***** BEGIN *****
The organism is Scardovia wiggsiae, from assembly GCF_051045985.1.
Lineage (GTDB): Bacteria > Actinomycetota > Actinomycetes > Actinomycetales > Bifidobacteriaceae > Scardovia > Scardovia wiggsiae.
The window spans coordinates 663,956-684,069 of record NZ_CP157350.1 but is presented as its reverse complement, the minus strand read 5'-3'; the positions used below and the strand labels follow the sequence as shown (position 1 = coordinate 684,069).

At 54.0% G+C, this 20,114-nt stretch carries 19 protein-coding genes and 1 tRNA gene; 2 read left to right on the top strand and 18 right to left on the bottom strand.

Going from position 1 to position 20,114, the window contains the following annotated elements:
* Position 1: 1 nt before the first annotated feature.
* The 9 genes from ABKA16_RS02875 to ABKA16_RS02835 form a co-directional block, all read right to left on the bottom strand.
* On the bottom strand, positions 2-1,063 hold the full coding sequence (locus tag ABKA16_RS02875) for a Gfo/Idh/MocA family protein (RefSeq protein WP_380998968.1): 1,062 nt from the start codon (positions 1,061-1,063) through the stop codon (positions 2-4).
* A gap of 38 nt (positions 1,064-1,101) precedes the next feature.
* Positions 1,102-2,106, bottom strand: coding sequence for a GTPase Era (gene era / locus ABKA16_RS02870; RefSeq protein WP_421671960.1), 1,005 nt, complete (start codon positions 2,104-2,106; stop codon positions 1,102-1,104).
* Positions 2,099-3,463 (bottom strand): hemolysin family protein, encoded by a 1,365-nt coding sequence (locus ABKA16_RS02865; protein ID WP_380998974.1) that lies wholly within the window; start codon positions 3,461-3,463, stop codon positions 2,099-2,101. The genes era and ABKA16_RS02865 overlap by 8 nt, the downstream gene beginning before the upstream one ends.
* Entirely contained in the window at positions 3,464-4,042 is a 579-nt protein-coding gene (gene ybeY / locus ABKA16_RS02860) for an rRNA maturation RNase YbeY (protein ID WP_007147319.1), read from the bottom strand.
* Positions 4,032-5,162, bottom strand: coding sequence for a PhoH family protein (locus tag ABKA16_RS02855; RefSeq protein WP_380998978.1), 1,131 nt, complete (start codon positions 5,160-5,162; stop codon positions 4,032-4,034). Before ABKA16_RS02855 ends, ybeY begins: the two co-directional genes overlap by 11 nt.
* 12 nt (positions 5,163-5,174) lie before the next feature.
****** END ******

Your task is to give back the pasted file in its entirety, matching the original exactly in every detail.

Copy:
The organism is Scardovia wiggsiae, from assembly GCF_051045985.1.
Lineage (GTDB): Bacteria > Actinomycetota > Actinomycetes > Actinomycetales > Bifidobacteriaceae > Scardovia > Scardovia wiggsiae.
The window spans coordinates 663,956-684,069 of record NZ_CP157350.1 but is presented as its reverse complement, the minus strand read 5'-3'; the positions used below and the strand labels follow the sequence as shown (position 1 = coordinate 684,069).

At 54.0% G+C, this 20,114-nt stretch carries 19 protein-coding genes and 1 tRNA gene; 2 read left to right on the top strand and 18 right to left on the bottom strand.

Going from position 1 to position 20,114, the window contains the following annotated elements:
* Position 1: 1 nt before the first annotated feature.
* The 9 genes from ABKA16_RS02875 to ABKA16_RS02835 form a co-directional block, all read right to left on the bottom strand.
* On the bottom strand, positions 2-1,063 hold the full coding sequence (locus tag ABKA16_RS02875) for a Gfo/Idh/MocA family protein (RefSeq protein WP_380998968.1): 1,062 nt from the start codon (positions 1,061-1,063) through the stop codon (positions 2-4).
* A gap of 38 nt (positions 1,064-1,101) precedes the next feature.
* Positions 1,102-2,106, bottom strand: coding sequence for a GTPase Era (gene era / locus ABKA16_RS02870; RefSeq protein WP_421671960.1), 1,005 nt, complete (start codon positions 2,104-2,106; stop codon positions 1,102-1,104).
* Positions 2,099-3,463 (bottom strand): hemolysin family protein, encoded by a 1,365-nt coding sequence (locus ABKA16_RS02865; protein ID WP_380998974.1) that lies wholly within the window; start codon positions 3,461-3,463, stop codon positions 2,099-2,101. The genes era and ABKA16_RS02865 overlap by 8 nt, the downstream gene beginning before the upstream one ends.
* Entirely contained in the window at positions 3,464-4,042 is a 579-nt protein-coding gene (gene ybeY / locus ABKA16_RS02860) for an rRNA maturation RNase YbeY (protein ID WP_007147319.1), read from the bottom strand.
* Positions 4,032-5,162, bottom strand: coding sequence for a PhoH family protein (locus tag ABKA16_RS02855; RefSeq protein WP_380998978.1), 1,131 nt, complete (start codon positions 5,160-5,162; stop codon positions 4,032-4,034). Before ABKA16_RS02855 ends, ybeY begins: the two co-directional genes overlap by 11 nt.
* 12 nt (positions 5,163-5,174) lie before the next feature.